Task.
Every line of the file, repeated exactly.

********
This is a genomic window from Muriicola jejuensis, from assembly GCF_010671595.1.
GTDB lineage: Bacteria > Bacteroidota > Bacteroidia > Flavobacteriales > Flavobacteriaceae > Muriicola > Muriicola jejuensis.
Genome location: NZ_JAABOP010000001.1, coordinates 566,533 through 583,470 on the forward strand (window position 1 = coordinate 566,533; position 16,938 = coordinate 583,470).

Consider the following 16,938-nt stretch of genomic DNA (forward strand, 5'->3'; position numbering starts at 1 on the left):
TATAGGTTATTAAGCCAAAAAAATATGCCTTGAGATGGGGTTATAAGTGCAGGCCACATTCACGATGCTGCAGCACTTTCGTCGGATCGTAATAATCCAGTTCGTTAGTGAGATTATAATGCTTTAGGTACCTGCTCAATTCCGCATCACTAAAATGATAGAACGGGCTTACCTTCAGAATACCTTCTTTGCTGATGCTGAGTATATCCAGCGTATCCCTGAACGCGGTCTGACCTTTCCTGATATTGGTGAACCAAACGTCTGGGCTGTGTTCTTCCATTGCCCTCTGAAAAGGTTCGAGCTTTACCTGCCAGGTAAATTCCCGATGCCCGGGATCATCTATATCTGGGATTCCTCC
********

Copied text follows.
This is a genomic window from Muriicola jejuensis, from assembly GCF_010671595.1.
GTDB lineage: Bacteria > Bacteroidota > Bacteroidia > Flavobacteriales > Flavobacteriaceae > Muriicola > Muriicola jejuensis.
Genome location: NZ_JAABOP010000001.1, coordinates 566,533 through 583,470 on the forward strand (window position 1 = coordinate 566,533; position 16,938 = coordinate 583,470).

Consider the following 16,938-nt stretch of genomic DNA (forward strand, 5'->3'; position numbering starts at 1 on the left):
TATAGGTTATTAAGCCAAAAAAATATGCCTTGAGATGGGGTTATAAGTGCAGGCCACATTCACGATGCTGCAGCACTTTCGTCGGATCGTAATAATCCAGTTCGTTAGTGAGATTATAATGCTTTAGGTACCTGCTCAATTCCGCATCACTAAAATGATAGAACGGGCTTACCTTCAGAATACCTTCTTTGCTGATGCTGAGTATATCCAGCGTATCCCTGAACGCGGTCTGACCTTTCCTGATATTGGTGAACCAAACGTCTGGGCTGTGTTCTTCCATTGCCCTCTGAAAAGGTTCGAGCTTTACCTGCCAGGTAAATTCCCGATGCCCGGGATCATCTATATCTGGGATTCCTCC